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SPACEFLIGHT EFFECTS ON JOINT HEALTH AND GAIT

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title
SPACEFLIGHT EFFECTS ON JOINT HEALTH AND GAIT
author
Kwok, Andy
abstract
Introduction: Space exploration and inhabiting other planets has always piquedmankind’s interest. Before interplanetary travel becomes reality, overcoming the spaceflight environment and challenges it provides is a necessity. These challenges include reduced weight bearing caused by microgravity and space radiation. While their effects have been studied in the musculoskeletal and neuromuscular system, it remains relatively unclear as to its effect on joint health. Previous studies have shown degradation to soft tissues in the knee when they have been exposed to reduced loading or low dose radiation on Earth leading to altered sensorimotor functions. This makes us inclined to believe there is a negative effect caused to joint health while exposed to space. The purpose of this dissertation is to explore the effects of actual and simulated spaceflight effects on joint health, developing a ground based analogue, exploring potential countermeasures, and methodology to test countermeasures. Research Problem: Does spaceflight environment affect joint health? Can we simulate spaceflight conditions effect in joint health on Earth? Is it possible to implement gait analysis into testing spaceflight conditions? Methods: We performed studies evaluating actual and simulated spaceflight effects on the articular cartilage and meniscus in rodent models to test for potential joint damages. This study implements microCT to identify structural properties, histological and proteomic analysis to explore potential mechanisms, exploring exercise methods on simulated spaceflight to test for countermeasure effects, and gait analysis to determine disease states caused by spaceflight conditions. xii Conclusions: Actual and simulated spaceflight conditions promote joint degradation and sensorimotor deficits in rodent models. HLU and low dose irradiations provide a ground based analogue for studying spaceflight effects in murine models. Aerobic exercise has the potential to improve post-hind limb unloading structural properties in the soft tissues of the knee. Gait analysis was able to measure changes in mouse models after spaceflight. Future Directions: Further research is necessary to explore potential countermeasures and therapeutics, such as facilitating recovery via aerobic and resistance exercises post-mission and/or administration of antioxidants, to help counteract joint health degradation and gait alterations caused by the spaceflight environment.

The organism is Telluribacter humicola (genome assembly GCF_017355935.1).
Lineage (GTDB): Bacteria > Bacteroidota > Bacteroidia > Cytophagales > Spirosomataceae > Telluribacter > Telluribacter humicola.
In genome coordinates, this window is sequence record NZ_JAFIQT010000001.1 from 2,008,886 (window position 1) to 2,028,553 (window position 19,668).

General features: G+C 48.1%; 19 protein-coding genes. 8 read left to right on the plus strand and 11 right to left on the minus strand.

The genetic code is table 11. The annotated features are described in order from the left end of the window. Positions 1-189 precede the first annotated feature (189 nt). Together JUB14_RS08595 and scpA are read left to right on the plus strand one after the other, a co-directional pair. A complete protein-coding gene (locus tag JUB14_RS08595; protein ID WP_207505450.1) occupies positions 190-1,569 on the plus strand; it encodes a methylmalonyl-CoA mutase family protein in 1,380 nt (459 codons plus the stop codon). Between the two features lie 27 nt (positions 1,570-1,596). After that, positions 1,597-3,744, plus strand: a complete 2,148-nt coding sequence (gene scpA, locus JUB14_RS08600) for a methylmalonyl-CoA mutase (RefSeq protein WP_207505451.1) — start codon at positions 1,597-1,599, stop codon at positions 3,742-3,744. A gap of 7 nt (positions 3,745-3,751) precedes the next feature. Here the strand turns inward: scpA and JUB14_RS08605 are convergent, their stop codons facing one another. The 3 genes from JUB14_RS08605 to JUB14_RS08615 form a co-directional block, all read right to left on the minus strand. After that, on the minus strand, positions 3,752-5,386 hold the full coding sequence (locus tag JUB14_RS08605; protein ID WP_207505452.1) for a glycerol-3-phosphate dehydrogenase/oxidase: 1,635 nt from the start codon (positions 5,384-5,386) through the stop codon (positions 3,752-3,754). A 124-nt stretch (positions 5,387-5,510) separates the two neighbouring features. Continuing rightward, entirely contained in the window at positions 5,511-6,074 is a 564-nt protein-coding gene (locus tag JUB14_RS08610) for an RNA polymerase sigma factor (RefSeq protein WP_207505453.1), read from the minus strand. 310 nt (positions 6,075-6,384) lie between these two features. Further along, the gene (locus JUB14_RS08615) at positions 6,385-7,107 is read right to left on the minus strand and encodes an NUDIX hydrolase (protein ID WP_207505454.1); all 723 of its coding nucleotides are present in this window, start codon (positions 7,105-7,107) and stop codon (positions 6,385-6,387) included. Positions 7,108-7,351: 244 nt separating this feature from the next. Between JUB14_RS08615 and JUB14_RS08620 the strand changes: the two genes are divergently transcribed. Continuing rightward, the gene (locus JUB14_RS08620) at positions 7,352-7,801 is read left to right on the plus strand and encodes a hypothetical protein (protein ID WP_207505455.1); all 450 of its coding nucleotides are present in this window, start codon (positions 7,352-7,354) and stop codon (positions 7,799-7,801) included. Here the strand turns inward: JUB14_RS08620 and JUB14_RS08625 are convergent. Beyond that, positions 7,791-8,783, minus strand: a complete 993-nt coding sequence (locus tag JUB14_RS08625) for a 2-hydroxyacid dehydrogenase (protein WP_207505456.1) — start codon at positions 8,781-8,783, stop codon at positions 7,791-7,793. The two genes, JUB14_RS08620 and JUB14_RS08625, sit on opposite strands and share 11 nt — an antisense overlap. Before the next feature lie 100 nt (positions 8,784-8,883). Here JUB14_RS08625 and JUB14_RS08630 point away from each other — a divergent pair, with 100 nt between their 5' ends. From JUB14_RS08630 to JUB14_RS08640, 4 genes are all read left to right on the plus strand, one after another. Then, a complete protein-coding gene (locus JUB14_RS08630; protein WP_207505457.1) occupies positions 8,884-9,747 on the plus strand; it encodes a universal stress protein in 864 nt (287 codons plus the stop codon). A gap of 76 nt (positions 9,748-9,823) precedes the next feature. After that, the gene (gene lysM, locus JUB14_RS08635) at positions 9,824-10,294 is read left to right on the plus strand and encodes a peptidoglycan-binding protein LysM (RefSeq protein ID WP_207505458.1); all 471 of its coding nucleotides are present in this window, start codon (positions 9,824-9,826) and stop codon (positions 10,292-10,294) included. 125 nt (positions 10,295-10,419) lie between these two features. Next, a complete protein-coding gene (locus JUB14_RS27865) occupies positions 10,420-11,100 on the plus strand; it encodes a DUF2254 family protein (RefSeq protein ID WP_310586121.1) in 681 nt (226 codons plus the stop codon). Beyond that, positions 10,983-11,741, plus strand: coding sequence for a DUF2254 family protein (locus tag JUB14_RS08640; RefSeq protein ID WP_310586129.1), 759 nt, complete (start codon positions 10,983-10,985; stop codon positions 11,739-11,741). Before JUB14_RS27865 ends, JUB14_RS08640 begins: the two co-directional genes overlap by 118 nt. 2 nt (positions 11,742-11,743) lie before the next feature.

subject
gait
hind limb unloading
joint health
knee
meniscus
spaceflight
contributor
Willey, Jeffrey S (committee chair)
Kerr, Bethany A (committee member)
Munley, Michael (committee member)
Yammani, Raghunatha (committee member)
date
2021-06-03T08:36:18Z (accessioned)
2023-06-02T08:30:14Z (available)
2021 (issued)
degree
Physiology and Pharmacology (discipline)
embargo
2023-06-02 (terms)
identifier
http://hdl.handle.net/10339/98833 (uri)
language
en (iso)
publisher
Wake Forest University
type
Dissertation

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